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Consular Non-Reviewability


With respect to decisions not to grant a visa in a foreign country, the general rule was that a decision made by an official at a U.S. Consulate is NOT reviewable by a U.S. federal court. That is, the consular decision could not be challenged by filing a lawsuit in federal court. This general rule was a solid legal rule that was uniformly imposed.

However, starting in 2015, the rule has been eroded. This is, of course, welcome news to those seeking to obtain visas to enter the U.S. The case that opened the doors to the reviewability of consular decisions was Kerry v. Din, 576 U.S. 86 (2015), decided by the U.S. Supreme Court -- the highest court in the U.S. The Kerry court held that the doctrine of consular non-reviewability is still valid but that there is an important exception. When the exception applies, then U.S. federal courts CAN review consular decisions. The exception exists when two conditions are met:

  • When the consular decision impacts the “fundamental rights” of a U.S. citizen AND
  • When the consular office -- the U.S. government -- fails to provide “a facially legitimate and bona fide reason” for the decision

In practice, this is an enormous exception that basically nullifies the doctrine of non-reviewability. Why? Because, at minimum, a lawsuit can be filed to determine whether the Kerry exception applies. Further, this exception will ONLY apply when a consular official DENIES a visa. If the visa is granted, there is no reason to bring a lawsuit. This means that consular officials will be more cautious about denying a visa. Further, Kerry solidifies the rule that the Consulate must provide reasons -- give a report as to why the visa is denied. This creates bureaucratic incentives to issue more visas. From the bureaucrat's perspective, it is just easier -- less of a hassle -- to grant a visa than to go through the paperwork of denying the visa.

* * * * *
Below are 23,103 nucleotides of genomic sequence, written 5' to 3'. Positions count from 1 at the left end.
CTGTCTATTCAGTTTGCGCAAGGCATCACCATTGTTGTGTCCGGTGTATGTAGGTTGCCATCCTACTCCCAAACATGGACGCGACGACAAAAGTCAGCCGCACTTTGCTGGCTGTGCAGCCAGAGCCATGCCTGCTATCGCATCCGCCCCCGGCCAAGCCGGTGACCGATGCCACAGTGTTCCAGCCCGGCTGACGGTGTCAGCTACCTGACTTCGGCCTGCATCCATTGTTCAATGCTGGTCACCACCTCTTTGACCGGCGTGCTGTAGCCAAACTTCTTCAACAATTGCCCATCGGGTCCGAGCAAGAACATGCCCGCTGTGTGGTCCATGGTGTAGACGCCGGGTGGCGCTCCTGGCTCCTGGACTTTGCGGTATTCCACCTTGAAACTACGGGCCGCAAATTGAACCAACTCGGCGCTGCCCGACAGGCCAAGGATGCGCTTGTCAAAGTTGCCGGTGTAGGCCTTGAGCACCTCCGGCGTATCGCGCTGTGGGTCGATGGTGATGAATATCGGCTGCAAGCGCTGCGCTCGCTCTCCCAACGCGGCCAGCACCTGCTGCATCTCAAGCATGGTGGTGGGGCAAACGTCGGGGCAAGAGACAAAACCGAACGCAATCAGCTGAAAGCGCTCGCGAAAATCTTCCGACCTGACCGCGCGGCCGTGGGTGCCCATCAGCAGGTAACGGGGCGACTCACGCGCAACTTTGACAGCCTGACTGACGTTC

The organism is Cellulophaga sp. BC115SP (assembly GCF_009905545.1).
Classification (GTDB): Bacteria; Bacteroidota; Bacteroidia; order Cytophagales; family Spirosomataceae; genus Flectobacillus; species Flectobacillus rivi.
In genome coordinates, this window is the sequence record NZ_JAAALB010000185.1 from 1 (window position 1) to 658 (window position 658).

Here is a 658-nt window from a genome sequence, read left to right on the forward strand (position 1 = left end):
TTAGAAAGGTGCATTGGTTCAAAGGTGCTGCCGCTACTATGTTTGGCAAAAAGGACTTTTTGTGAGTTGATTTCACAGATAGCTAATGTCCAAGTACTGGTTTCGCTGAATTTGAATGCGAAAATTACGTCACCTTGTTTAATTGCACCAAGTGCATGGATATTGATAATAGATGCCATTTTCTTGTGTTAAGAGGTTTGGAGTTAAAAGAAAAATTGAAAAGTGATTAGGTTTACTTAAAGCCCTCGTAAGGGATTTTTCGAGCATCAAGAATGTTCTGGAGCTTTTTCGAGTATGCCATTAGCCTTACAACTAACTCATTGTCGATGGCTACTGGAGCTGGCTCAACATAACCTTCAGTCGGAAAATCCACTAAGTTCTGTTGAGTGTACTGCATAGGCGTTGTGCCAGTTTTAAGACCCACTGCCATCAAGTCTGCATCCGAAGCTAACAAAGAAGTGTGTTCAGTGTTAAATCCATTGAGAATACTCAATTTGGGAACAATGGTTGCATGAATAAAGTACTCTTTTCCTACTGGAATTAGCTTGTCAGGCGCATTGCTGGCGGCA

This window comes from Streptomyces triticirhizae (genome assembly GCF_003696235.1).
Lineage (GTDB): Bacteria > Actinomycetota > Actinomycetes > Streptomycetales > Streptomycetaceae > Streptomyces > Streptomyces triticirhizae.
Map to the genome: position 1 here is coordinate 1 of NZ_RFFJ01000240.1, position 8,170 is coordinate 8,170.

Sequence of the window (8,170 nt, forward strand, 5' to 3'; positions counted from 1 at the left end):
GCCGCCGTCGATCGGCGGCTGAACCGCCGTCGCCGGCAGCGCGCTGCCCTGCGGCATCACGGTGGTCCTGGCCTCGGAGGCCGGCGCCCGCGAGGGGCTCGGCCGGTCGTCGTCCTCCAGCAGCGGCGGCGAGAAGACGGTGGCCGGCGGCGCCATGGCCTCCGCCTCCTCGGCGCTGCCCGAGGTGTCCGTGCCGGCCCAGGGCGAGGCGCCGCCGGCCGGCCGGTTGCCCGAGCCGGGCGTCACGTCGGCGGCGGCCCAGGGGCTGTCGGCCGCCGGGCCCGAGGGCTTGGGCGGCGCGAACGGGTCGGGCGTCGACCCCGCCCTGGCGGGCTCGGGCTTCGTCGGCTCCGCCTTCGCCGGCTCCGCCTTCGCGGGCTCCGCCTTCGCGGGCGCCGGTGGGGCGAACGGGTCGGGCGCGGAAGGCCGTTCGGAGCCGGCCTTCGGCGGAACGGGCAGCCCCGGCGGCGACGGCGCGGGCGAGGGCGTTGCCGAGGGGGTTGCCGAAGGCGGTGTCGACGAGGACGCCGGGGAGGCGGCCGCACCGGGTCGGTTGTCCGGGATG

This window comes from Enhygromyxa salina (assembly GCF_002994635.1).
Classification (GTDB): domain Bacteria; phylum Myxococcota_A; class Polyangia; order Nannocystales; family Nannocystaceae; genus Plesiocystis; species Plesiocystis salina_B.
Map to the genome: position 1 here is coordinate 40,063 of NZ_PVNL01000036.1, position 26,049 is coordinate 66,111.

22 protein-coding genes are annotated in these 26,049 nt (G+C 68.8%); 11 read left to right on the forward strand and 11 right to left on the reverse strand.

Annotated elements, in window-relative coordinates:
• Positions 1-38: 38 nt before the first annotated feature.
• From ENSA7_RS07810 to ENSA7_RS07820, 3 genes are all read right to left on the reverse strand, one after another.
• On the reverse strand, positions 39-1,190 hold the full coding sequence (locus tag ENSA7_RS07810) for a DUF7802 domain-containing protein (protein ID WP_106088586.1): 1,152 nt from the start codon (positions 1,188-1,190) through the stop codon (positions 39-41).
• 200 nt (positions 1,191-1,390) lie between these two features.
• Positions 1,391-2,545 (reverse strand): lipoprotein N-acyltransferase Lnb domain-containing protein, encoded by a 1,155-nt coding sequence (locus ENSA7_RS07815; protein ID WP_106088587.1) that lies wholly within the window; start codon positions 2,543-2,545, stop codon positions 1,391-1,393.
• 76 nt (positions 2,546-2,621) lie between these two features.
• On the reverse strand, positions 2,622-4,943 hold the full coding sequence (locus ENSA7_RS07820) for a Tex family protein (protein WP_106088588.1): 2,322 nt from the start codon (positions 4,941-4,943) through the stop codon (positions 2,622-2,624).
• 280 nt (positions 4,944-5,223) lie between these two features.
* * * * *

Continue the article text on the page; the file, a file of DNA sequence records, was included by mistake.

In addition, history has shown that once the U.S. Supreme Court creates an exception to a legal doctrine, there are extensive and concerted efforts to find more exceptions. After all, without question, the existence of the exception will generate more litigation -- if only to see if the visa denial fits within the exception. This creates more opportunities to argue for more erosion of the doctrine of non-reviewability.

How can this be done? First, the exception itself can be expanded through additional litigation. For example, Kerry involved a U.S. citizen's attempt to obtain priority immigration status for her husband, a resident citizen of Afghanistan and former civil servant in the Taliban regime. However, at the Afghanistan consular office, the husband's visa was denied. The only information provided was that he was inadmissible under §1182(a)(3)(B) of the Immigration and Naturalization Act, which excludes aliens who have engaged in “[t]errorist activities.” The husband was unable to obtain any additional information.

The Kerry court said that the wife's fundamental rights with respect to marriage were impacted, and the consulate's failure to provide more information allowed for an exception to the doctrine of non-reviewability. But there are many more "fundamental rights" recognized under U.S. Constitutional law. There are recognized rights with respect to children, sexual identities, religious beliefs and practices, being free from racism and discrimination, etc. Thus, we can see logically that the exception itself is subject to expansion.

Second, the logic of the Kerry decision can potentially lead to additional expansions. The Kerry court focused on the fundamental rights of U.S. citizens. But the same logic can apply to the visa applicant. The U.S. has already said there is a liberty interest held by the visa applicant. Clearly, another exception can be created where the applicant's fundamental rights are impacted.

In the Ninth Circuit, a recent decisions, Muñoz v. U.S. Department of State further applied this exception. Ninth Circuit Court held that when a consulate’s decision on a visa application impacts the constitutional rights or “fundamental rights” of a U.S. citizen, due process requires that the consulate give the citizen “timely and adequate” notice of the decision, and this means, a timely decision and explanation of the denial.

Contact Yekrangi & Associates Today

For more information, contact the Orange County Immigration Attorneys at Yekrangi & Associates today. You are not alone, and we will fight for you. Yekrangi & Associates works to meet a higher standard. Our first goal is your satisfaction. Contact us at (949) 478-4963 to schedule a consultation or complete our convenient “Get Your Consultation” form here. We are located in Irvine, California.


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